May 25, 2001
The California Economy is Too Big to Ignore
We've all had our fun with the news from California lately. When it comes to growth and prosperity, those same states that have been left in the dust by the Golden State over the last few decades are feeling pretty smug now that the West Coast's electric grid has deteriorated to the status of a lesser-developed country. And if that wasn't enough comeuppance for the left coast, its high flying technology economy, and many of its youthful instant millionaires, have taken it on the chin as well.
But as we wax righteously about the folly of California's energy policy, its political leadership, or even its laid-back style of business, we may want to temper our words. Its problems may be of its own making, but they may soon become our problems as well.
States in the west are already keenly aware of this. With energy-starved power companies hunting down every electron on the western grid that is available for sale, the wholesale prices faced by many states, not just California, have soared. How high? Amazingly, we cannot say. The state has not divulged the terms of recent electricity purchases, for fear of compromising its bargaining position in the negotiations over the crucial high-demand months of the summer.
But prices are said to have risen at times beyond $1,500 per megawatt-hour, or nearly five times as high as what the state can reasonably sustain without a financial emergency.
Throw into the mix a deteriorating revenue forecast brought about by the technology slump and the makings of a budget implosion are staring political leaders in the face.
If the bad news were limited to state government finance, the rest of the nation might be forgiven for turning a blind eye. But the energy woes are both causing, and coinciding with, a malaise that has taken the steam out of the state economy's sails. Even if rolling blackouts were not disrupting production, driving up costs and killing planned job expansions, the bloom would still be coming off the Golden State's economic rose. But a bungled attempt at electricity deregulation, coupled with low rainfall and sky-high prices of natural gas have helped transform what could have been a brief, painful contraction in the technology sector into a broader economic downturn of more serious consequence.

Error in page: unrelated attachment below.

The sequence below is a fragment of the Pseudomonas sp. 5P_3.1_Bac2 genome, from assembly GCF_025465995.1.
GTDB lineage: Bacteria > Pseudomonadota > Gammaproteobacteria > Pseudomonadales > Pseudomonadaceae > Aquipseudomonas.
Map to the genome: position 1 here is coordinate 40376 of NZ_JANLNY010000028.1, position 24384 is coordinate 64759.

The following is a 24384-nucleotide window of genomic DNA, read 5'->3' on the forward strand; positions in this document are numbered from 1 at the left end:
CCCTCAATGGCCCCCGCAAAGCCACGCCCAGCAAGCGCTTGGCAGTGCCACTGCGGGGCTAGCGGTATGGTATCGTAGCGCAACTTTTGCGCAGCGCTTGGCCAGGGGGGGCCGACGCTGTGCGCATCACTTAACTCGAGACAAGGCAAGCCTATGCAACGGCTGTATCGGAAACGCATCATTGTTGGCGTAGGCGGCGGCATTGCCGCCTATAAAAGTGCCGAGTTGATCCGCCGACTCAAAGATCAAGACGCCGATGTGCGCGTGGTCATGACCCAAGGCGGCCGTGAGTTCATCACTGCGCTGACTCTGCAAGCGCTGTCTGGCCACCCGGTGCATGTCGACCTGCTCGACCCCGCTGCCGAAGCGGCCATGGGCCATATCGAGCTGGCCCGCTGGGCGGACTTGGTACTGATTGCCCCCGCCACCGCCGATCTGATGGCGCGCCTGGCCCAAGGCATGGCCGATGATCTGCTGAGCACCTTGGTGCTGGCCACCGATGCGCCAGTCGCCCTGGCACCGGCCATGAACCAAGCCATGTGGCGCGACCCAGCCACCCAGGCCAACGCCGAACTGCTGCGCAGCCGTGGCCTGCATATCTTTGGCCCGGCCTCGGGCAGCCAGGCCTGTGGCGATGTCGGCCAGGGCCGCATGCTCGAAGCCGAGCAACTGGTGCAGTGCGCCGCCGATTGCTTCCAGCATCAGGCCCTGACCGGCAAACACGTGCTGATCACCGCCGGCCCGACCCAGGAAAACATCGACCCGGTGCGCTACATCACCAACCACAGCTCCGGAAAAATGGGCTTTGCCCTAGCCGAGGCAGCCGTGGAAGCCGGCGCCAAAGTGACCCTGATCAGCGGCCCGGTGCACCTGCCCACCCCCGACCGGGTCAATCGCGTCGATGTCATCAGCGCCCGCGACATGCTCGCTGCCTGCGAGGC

When a 13 percent piece of the national economy goes from boom to bust in the short space of six months, its effect cannot but be noticed. When defense cuts, coupled with a cratering of real estate values, plagued the California economy in the first half of the 1990's, its drag on the national economy was palpable. Much of the billions generated in the heady days of the pre-2001 new economy found its way into the coffers of businesses across the country, including Indiana, and is sorely missed today.
That's why the federal government should take a more active role in helping to ease California's short-term energy crunch. As distasteful as it must seem for market-oriented policy-makers in Washington to bail out a state policy predicated on not letting markets operate, that's a tiny discomfort when measured against the damage in confidence and in growth that could occur if the most populous state's infrastructure is allowed to wither in the summer heat.
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